In Solstice Arena, the premium currency is Gems. 700 of them are yours for £2.49 / $3.99. Since it costs 1350 for a basic character, you're looking at about £5 for the hero you like best, which seems fair to me.
These are further augmented by bonus power-ups and purchasable items, using Gold acquired throughout play. This adds a further layer of strategy to the game, as you can't just rush to the other end of the arena and kill everything - you have to take your time and build your strength before conquering foes.

The game also encourages teamwork, as one person simply can't beat a team of three by herself. There's no significant communication going on as you play, but you all know you have to work towards one goal, and you'll often see players rush to the aid of others in dire need of help. You can even GG! someone as the fight concludes, for that extra element of camaraderie.

However, one downside I've noticed halfway into this review is that matches can take a large chunk of time to complete. It's not inordinate - 15 minutes should suffice - but that's a lot of time to commit if you're used to gaming in small bursts.

Day 7: Taking Solstice in others

Solstice Arena is forced to make a couple of compromises, due to its ambitious construction.

For one, you'll need to rely on the game's matchmaking to get you into a lobby. The waiting time to do this can be 30 seconds or more, and you then need to wait while the game itself loads.

Once you get into a game, there's no guarantee that your connection will hold out, or that the players you're teamed with won't drop out of a match for whatever reason.

This means that you can be waiting a total of a minute or more to start a match, even on a wi-fi connection. Should any of your teammates drop, the fight continues, and the match suddenly becomes massively unbalanced.

The payoff is that the resulting gameplay is unlike quite anything else available for mobile devices. Matches are over faster than when I first began, since I now know the ropes and can help my teammates out more effectively.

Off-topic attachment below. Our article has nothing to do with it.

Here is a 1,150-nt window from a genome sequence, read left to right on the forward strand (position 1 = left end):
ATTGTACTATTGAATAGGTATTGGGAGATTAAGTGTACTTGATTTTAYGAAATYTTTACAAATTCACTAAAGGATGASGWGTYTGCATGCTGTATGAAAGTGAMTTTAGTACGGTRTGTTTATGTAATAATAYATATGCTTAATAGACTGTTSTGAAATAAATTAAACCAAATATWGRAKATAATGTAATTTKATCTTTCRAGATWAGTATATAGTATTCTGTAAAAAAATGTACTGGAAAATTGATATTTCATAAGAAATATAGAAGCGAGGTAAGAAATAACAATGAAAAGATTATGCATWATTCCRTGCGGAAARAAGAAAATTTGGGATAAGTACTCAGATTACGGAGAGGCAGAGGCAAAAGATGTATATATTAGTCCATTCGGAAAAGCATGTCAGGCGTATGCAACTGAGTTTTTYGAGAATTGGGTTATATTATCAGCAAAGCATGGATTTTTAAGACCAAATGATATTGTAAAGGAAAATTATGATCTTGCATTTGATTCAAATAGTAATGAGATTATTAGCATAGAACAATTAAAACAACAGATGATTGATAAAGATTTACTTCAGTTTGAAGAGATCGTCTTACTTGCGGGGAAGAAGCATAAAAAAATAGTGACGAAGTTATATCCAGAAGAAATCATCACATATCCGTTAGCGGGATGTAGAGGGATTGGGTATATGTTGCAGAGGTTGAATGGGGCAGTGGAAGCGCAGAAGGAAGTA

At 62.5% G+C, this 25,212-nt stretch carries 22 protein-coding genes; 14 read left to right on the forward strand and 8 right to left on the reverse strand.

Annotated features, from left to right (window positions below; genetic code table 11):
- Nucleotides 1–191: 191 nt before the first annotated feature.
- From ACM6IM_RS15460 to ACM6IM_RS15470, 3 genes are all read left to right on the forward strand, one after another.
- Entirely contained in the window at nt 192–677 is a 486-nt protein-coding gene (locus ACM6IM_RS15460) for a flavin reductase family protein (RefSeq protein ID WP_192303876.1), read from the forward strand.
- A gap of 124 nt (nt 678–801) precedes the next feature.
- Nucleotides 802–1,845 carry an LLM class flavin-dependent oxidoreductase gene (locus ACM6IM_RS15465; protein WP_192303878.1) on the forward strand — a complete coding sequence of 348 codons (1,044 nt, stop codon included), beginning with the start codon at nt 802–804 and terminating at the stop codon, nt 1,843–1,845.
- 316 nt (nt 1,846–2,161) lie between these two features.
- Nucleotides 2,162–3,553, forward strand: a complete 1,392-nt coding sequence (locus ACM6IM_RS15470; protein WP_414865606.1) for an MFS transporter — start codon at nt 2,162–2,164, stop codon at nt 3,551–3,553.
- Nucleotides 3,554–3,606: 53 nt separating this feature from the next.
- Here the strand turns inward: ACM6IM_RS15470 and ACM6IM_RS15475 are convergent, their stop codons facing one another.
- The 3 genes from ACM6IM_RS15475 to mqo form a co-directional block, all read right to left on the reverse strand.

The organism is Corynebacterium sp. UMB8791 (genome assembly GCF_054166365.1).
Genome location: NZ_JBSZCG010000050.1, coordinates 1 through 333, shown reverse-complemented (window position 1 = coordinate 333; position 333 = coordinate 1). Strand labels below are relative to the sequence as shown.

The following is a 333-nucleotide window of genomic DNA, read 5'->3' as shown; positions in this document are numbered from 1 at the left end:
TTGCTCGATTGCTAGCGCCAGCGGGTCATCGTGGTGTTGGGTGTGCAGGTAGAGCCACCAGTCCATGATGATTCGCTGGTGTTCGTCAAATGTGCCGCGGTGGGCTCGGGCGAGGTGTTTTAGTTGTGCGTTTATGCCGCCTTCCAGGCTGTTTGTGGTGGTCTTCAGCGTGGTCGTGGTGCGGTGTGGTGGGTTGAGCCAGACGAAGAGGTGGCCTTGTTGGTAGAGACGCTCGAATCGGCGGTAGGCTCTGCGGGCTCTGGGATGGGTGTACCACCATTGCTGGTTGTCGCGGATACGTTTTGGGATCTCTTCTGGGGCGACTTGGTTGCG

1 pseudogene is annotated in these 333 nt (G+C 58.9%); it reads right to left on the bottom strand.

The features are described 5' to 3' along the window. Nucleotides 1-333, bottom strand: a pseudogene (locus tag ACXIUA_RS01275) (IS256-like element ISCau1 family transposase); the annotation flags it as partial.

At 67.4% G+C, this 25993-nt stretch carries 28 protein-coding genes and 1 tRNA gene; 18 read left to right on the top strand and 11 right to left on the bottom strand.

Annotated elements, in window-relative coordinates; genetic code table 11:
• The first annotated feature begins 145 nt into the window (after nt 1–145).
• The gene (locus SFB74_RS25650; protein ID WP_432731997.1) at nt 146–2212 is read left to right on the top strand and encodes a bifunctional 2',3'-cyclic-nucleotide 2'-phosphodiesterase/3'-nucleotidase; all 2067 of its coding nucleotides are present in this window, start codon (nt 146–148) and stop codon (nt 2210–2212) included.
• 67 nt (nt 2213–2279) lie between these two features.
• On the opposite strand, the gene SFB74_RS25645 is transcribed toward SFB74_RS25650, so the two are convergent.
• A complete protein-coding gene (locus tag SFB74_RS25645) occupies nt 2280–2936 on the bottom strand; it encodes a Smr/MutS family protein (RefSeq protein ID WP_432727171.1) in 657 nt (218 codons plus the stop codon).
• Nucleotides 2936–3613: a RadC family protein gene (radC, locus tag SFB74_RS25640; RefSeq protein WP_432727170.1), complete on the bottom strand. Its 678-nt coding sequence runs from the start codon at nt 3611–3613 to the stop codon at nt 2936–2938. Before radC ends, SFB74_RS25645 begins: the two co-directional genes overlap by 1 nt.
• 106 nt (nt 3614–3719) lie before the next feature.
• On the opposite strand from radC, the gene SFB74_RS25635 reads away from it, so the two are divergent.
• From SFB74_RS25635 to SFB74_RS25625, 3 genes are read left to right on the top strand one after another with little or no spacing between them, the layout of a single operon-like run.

Protracted loading times also make for a beautiful and smooth-running game that, while detailed and containing all the graphical details you'd expect from such a massive publisher, is clear enough to see what's happening on the battlefield at all times. The menu layout for purchasing items and getting into games is equally streamlined.

I've also now indulged in the PVP, and now that I have I don't think I'll be going back to the bot matches. Playing with bots is fine, but playing against other human players is where the real fun is. You'll see more diverse tactical range in true multiplayer, and you're forced to think about tactical play and work in teams more.

It's also incredibly well balanced, and no match I played was a complete washout for either team. This adds to the overall feeling of good-natured competition, and I often found that other players would add me as a friend immediately after a match had ended - even those on the opposing team.

This is an excellent choice for MOBA addicts on the go, and a great introduction to the niche genre for strategy fans who are yet to check it out.

It'll ask you to invest significant chunks of time into it, and if you get really serious about it you'll definitely want to splash out on a character or two, but Solstice Arena's top presentation and accessible tactical play make it worth the effort.

How are you getting on with the game? You can tell us and the rest of the PG community about your experiences by leaving a comment in the box below.
 
Solstice Arena
Reviewer photo
Peter Willington | 28 June 2013
Like to LOL? Doting on DOTA? Solstice Arena is your new MOBA jam for mobile